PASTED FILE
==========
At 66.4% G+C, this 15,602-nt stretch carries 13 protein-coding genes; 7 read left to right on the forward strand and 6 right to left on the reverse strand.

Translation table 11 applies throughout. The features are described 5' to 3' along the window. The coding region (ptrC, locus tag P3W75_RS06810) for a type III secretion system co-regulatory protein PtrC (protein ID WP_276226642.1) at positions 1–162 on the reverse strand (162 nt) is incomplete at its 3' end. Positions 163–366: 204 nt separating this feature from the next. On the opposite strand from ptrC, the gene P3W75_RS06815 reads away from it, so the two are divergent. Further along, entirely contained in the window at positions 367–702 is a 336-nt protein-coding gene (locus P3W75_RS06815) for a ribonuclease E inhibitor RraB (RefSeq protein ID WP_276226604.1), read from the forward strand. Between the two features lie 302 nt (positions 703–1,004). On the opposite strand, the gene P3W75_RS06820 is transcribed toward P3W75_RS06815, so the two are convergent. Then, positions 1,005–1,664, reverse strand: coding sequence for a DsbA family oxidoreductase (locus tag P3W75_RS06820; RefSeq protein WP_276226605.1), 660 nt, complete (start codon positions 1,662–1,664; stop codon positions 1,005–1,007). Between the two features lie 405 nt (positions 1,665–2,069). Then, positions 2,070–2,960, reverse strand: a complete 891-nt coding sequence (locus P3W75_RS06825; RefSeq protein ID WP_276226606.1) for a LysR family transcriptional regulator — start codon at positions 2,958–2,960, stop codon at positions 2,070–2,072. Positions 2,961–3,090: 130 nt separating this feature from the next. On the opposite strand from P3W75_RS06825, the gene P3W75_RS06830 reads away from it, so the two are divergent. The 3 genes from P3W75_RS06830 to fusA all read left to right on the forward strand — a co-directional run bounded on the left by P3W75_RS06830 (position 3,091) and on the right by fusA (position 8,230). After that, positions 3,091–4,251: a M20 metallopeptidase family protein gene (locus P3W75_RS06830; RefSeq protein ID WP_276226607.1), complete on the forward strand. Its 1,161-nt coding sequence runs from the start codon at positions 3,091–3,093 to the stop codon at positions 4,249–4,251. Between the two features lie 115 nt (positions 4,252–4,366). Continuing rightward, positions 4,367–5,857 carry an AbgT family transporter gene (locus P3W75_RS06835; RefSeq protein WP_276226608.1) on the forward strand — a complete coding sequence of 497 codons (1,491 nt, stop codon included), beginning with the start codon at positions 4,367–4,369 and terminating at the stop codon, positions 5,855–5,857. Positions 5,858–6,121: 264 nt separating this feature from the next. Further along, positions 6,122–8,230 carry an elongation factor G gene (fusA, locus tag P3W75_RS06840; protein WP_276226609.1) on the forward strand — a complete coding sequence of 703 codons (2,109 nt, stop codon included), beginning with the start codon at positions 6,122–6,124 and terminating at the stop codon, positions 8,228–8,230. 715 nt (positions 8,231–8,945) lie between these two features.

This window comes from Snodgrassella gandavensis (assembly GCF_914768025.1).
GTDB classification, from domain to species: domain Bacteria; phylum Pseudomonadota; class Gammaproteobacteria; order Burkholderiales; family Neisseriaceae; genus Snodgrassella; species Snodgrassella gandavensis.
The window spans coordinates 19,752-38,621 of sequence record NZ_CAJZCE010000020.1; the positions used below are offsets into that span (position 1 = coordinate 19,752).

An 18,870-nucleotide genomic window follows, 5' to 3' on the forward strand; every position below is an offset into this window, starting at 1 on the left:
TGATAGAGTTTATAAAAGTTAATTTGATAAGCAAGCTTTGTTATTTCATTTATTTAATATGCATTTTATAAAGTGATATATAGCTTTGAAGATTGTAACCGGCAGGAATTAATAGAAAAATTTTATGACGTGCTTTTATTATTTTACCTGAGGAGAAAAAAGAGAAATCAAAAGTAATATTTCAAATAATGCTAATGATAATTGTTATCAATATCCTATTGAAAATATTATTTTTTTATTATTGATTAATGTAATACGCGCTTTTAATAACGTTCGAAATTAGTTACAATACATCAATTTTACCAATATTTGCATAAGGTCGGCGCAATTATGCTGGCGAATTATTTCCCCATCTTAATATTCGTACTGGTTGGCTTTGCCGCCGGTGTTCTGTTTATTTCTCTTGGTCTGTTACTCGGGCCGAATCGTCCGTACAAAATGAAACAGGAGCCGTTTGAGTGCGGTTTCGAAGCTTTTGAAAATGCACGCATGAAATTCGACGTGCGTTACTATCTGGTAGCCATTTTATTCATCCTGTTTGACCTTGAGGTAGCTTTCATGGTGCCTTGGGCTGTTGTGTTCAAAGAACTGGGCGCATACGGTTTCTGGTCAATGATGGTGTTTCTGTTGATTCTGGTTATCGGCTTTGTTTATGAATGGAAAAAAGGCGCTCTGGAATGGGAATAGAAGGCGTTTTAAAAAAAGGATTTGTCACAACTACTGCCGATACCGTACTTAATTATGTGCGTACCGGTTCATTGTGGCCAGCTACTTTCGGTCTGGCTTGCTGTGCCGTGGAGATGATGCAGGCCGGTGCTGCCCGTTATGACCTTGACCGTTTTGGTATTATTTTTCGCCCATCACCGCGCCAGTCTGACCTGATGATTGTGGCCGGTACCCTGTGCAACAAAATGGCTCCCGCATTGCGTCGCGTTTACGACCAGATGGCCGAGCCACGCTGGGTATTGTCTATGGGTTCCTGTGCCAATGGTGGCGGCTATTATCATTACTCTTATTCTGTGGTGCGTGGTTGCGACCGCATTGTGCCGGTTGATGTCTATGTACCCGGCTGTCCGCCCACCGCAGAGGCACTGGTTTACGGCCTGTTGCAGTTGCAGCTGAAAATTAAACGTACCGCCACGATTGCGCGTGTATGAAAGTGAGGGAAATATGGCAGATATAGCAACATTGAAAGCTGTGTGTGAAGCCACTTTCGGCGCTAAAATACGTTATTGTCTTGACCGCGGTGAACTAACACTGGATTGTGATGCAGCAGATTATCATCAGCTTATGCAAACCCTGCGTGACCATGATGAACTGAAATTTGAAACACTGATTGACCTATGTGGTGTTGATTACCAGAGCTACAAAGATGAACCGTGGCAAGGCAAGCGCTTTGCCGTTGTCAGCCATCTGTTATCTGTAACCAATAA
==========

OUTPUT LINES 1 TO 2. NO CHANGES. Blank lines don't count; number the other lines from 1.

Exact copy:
At 66.4% G+C, this 15,602-nt stretch carries 13 protein-coding genes; 7 read left to right on the forward strand and 6 right to left on the reverse strand.

Translation table 11 applies throughout. The features are described 5' to 3' along the window. The coding region (ptrC, locus tag P3W75_RS06810) for a type III secretion system co-regulatory protein PtrC (protein ID WP_276226642.1) at positions 1–162 on the reverse strand (162 nt) is incomplete at its 3' end. Positions 163–366: 204 nt separating this feature from the next. On the opposite strand from ptrC, the gene P3W75_RS06815 reads away from it, so the two are divergent. Further along, entirely contained in the window at positions 367–702 is a 336-nt protein-coding gene (locus P3W75_RS06815) for a ribonuclease E inhibitor RraB (RefSeq protein ID WP_276226604.1), read from the forward strand. Between the two features lie 302 nt (positions 703–1,004). On the opposite strand, the gene P3W75_RS06820 is transcribed toward P3W75_RS06815, so the two are convergent. Then, positions 1,005–1,664, reverse strand: coding sequence for a DsbA family oxidoreductase (locus tag P3W75_RS06820; RefSeq protein WP_276226605.1), 660 nt, complete (start codon positions 1,662–1,664; stop codon positions 1,005–1,007). Between the two features lie 405 nt (positions 1,665–2,069). Then, positions 2,070–2,960, reverse strand: a complete 891-nt coding sequence (locus P3W75_RS06825; RefSeq protein ID WP_276226606.1) for a LysR family transcriptional regulator — start codon at positions 2,958–2,960, stop codon at positions 2,070–2,072. Positions 2,961–3,090: 130 nt separating this feature from the next. On the opposite strand from P3W75_RS06825, the gene P3W75_RS06830 reads away from it, so the two are divergent. The 3 genes from P3W75_RS06830 to fusA all read left to right on the forward strand — a co-directional run bounded on the left by P3W75_RS06830 (position 3,091) and on the right by fusA (position 8,230). After that, positions 3,091–4,251: a M20 metallopeptidase family protein gene (locus P3W75_RS06830; RefSeq protein ID WP_276226607.1), complete on the forward strand. Its 1,161-nt coding sequence runs from the start codon at positions 3,091–3,093 to the stop codon at positions 4,249–4,251. Between the two features lie 115 nt (positions 4,252–4,366). Continuing rightward, positions 4,367–5,857 carry an AbgT family transporter gene (locus P3W75_RS06835; RefSeq protein WP_276226608.1) on the forward strand — a complete coding sequence of 497 codons (1,491 nt, stop codon included), beginning with the start codon at positions 4,367–4,369 and terminating at the stop codon, positions 5,855–5,857. Positions 5,858–6,121: 264 nt separating this feature from the next. Further along, positions 6,122–8,230 carry an elongation factor G gene (fusA, locus tag P3W75_RS06840; protein WP_276226609.1) on the forward strand — a complete coding sequence of 703 codons (2,109 nt, stop codon included), beginning with the start codon at positions 6,122–6,124 and terminating at the stop codon, positions 8,228–8,230. 715 nt (positions 8,231–8,945) lie between these two features.